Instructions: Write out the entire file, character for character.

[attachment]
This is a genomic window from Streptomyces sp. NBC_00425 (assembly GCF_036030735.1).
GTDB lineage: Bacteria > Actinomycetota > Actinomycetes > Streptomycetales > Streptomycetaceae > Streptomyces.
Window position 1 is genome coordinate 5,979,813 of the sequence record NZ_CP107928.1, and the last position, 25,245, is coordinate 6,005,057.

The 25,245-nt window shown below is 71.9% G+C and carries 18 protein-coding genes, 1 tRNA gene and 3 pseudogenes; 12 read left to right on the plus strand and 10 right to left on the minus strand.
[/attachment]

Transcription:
This is a genomic window from Streptomyces sp. NBC_00425 (assembly GCF_036030735.1).
GTDB lineage: Bacteria > Actinomycetota > Actinomycetes > Streptomycetales > Streptomycetaceae > Streptomyces.
Window position 1 is genome coordinate 5,979,813 of the sequence record NZ_CP107928.1, and the last position, 25,245, is coordinate 6,005,057.

The 25,245-nt window shown below is 71.9% G+C and carries 18 protein-coding genes, 1 tRNA gene and 3 pseudogenes; 12 read left to right on the plus strand and 10 right to left on the minus strand.